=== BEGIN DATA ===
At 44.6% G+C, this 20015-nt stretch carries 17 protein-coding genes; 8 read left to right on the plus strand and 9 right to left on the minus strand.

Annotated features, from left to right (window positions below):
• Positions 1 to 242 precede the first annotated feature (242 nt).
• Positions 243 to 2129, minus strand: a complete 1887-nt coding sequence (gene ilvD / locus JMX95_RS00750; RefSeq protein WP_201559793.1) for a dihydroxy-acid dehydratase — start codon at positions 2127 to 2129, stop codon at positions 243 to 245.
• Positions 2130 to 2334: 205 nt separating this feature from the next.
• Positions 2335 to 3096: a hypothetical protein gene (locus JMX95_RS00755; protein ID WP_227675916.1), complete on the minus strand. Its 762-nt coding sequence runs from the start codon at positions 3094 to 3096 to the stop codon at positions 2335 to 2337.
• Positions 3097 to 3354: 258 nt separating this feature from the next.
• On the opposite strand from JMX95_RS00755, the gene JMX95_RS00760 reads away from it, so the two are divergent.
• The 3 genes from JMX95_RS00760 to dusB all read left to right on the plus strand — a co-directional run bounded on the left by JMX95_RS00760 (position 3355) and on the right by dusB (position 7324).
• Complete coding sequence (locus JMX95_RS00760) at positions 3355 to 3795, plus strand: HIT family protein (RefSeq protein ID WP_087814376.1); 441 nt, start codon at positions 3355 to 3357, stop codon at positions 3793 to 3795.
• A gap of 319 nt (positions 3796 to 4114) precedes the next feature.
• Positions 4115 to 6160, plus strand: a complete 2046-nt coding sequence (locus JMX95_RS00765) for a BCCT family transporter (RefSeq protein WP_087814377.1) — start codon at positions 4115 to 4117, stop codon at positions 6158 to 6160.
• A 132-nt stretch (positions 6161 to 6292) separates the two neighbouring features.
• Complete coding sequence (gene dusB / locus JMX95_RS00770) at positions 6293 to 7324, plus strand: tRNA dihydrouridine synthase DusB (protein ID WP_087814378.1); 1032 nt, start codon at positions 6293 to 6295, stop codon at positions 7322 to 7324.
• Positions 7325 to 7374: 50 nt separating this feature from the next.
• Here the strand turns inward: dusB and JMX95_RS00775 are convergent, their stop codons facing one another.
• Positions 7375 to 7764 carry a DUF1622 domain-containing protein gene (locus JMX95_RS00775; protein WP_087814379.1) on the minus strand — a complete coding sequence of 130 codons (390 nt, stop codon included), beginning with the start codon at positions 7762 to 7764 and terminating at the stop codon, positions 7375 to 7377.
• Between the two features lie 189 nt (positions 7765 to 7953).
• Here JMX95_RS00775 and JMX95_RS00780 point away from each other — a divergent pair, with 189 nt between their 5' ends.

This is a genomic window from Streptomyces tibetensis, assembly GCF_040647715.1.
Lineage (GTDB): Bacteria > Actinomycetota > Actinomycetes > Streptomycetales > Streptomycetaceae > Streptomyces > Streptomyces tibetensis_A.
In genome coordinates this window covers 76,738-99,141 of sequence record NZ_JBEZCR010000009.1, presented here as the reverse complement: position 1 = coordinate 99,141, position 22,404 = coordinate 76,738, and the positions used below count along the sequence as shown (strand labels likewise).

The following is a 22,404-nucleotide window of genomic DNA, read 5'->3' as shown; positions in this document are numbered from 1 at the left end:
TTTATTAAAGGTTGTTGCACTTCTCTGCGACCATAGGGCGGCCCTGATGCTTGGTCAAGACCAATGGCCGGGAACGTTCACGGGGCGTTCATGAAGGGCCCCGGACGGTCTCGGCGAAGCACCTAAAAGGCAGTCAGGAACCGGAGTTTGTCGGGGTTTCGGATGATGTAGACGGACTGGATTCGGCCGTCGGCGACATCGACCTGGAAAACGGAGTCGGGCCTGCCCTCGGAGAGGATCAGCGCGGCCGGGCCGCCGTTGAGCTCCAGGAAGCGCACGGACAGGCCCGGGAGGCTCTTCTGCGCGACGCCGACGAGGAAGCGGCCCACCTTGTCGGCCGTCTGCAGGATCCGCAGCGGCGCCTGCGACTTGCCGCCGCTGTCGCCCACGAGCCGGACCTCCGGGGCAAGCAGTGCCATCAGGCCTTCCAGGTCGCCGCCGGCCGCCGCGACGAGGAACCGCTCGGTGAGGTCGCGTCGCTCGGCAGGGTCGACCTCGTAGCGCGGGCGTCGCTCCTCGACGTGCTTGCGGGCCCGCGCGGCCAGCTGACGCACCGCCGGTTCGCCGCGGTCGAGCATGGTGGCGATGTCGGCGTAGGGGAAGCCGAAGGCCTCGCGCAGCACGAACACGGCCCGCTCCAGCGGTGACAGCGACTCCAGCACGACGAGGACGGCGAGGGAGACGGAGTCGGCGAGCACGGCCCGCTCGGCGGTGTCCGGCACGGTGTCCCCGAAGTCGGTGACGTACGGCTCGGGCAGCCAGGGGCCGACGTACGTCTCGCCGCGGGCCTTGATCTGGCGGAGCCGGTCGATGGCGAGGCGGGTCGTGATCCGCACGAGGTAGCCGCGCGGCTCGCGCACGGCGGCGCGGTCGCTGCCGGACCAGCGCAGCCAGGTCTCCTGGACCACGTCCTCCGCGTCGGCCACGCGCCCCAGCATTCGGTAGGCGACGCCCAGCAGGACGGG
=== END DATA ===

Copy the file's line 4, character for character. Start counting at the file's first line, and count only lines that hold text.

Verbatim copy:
• Positions 243 to 2129, minus strand: a complete 1887-nt coding sequence (gene ilvD / locus JMX95_RS00750; RefSeq protein WP_201559793.1) for a dihydroxy-acid dehydratase — start codon at positions 2127 to 2129, stop codon at positions 243 to 245.